Unions representing about 4,000 workers in contract negotiations with the University of Minnesota took new momentum into a bargaining session today, after workers, students, faculty and other supporters rallied behind their fight for raises and respect.
“We’re only going to get what we’re organized to take,” Mick Kelly, a cook at Centennial Hall, said from the steps of Morrill Hall on the Twin Cities campus.
Workers are more organized than ever during this round of contract negotiations. Kelly’s union, Teamsters Local 320, planned the lunch-hour rally with four local AFSCME unions. Together, they represent clerical, technical, health care, facilities management, food service and other workers at U of M campuses across the state.
Workers’ top priorities also have met resistance, including equity in paid parental leave – administrators and faculty get six weeks, clerical workers two – and restoration of full funding for the Regents Scholarship, which supports tuition for workers’ dependents.
But what do workers mean by “respect”? Claire Thiele, a Teamster who works in the U’s veterinary lab, said it includes fair, honest sick-leave practices.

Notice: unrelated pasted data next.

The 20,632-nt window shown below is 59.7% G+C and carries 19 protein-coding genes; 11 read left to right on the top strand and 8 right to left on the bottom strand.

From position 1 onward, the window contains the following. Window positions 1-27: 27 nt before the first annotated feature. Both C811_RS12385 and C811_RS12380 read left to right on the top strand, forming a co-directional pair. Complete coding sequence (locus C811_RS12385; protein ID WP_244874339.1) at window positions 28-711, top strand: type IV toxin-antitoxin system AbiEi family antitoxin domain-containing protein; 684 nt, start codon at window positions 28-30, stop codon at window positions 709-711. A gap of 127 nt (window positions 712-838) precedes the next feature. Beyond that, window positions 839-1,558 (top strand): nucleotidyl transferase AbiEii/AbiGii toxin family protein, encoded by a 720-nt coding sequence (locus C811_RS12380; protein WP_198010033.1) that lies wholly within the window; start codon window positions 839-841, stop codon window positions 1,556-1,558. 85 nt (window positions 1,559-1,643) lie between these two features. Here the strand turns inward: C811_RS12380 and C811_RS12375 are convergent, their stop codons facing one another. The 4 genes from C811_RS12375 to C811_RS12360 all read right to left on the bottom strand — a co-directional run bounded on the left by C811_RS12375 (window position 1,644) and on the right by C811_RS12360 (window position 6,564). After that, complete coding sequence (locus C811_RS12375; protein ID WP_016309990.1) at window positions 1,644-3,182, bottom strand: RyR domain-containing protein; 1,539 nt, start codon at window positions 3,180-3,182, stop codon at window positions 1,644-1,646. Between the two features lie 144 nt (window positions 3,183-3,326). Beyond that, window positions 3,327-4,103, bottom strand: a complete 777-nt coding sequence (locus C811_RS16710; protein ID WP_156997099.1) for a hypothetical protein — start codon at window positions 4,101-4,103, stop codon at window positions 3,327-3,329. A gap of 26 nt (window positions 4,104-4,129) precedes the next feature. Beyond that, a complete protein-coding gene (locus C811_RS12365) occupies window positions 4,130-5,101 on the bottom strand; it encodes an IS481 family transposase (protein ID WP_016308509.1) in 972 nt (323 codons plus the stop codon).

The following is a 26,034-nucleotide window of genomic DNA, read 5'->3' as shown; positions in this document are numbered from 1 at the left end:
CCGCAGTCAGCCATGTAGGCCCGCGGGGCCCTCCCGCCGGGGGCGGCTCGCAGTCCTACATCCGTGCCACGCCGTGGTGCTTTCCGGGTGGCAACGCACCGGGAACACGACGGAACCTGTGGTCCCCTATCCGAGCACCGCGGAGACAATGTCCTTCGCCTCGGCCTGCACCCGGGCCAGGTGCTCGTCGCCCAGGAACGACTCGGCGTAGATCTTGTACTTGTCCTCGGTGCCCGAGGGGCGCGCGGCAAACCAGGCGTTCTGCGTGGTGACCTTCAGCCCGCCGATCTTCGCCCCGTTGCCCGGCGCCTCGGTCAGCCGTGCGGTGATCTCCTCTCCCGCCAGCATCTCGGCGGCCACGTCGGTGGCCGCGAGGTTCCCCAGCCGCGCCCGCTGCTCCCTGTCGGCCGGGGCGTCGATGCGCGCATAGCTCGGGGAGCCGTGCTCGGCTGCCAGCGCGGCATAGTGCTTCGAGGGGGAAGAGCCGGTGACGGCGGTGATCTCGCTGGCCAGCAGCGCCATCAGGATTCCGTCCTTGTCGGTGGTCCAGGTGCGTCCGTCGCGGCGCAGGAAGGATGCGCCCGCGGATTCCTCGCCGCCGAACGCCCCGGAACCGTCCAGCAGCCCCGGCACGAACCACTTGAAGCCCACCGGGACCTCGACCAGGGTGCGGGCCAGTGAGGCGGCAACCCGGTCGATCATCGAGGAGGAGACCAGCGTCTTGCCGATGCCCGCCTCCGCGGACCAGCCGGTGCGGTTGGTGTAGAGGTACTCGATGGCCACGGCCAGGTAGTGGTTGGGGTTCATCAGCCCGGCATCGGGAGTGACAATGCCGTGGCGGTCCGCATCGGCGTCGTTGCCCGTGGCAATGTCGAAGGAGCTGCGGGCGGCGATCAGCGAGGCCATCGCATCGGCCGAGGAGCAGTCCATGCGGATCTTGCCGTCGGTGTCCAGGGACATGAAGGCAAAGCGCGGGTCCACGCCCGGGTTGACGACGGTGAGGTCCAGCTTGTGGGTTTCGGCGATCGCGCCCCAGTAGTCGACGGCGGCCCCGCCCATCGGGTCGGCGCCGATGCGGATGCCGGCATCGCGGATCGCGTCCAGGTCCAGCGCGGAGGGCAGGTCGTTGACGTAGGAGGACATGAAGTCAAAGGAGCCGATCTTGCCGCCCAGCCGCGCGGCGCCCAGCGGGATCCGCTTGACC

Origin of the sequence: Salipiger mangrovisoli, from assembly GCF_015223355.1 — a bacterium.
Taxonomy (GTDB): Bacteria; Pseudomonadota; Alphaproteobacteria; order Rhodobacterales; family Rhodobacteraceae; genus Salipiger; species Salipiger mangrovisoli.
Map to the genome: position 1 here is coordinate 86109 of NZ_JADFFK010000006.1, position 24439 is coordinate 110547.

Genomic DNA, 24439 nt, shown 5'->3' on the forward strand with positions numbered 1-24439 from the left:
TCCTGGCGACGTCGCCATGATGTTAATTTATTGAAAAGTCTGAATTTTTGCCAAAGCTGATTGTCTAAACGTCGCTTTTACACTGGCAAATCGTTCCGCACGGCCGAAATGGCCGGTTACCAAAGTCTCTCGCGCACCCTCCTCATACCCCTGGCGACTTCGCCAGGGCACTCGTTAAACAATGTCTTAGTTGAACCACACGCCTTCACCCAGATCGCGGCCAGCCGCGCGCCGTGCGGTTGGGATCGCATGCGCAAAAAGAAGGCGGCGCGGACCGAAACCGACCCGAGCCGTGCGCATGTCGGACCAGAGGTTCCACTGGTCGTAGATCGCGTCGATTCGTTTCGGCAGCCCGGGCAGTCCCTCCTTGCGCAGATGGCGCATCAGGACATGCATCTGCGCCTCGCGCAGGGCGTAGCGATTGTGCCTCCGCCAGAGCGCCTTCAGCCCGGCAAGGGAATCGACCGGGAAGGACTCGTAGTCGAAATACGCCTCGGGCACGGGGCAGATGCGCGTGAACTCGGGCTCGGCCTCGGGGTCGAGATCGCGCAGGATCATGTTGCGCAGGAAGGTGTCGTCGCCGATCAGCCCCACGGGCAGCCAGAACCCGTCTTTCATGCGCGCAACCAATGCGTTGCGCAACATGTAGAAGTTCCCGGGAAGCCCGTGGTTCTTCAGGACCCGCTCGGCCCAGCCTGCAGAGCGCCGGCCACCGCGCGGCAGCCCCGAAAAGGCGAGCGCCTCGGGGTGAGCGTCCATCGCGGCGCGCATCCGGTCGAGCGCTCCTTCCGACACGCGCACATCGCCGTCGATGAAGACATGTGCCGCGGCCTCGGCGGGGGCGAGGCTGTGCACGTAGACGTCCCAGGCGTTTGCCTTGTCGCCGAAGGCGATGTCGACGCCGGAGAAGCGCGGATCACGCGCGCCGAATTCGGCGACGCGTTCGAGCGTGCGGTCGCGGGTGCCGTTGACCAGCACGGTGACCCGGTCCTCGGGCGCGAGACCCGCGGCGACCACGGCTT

“My co-worker has two kids, she’s a single mother. Last winter they both got sick. They got her sick,” Thiele said. “She stayed home with them, and when she got back to work, she got written up by our bosses for using too much sick time.”
Frontline workers deserve better, students and faculty at the rally said, pledging their support for the contract campaign.
Charmaine Chua, a graduate student at the Twin Cities campus, rolled off a long list of tasks – some in the job description, others not – that clerical workers in the political science department handle on daily basis. “You’re the invisible infrastructure that this university refuses to recognize,” Chua said.
“We know that the university wouldn’t run (without AFSCME and Teamsters workers), that it would shut down,” adjunct professor Michelle Lekas said. “(Administrators) need to know that too.”
AFSCME Council 5 Executive Director Eliot Seide warned U of M President Eric Kaler against pleading poverty in negotiations.
“It’s not right to give a $300,000 raise to the coach of the football team,” Seide said. “It’s not right to give a big raise to the coach of the basketball team, which when I last looked hadn’t even made it into the tournament. We should take that, Mr. President, and apply it to these contracts.”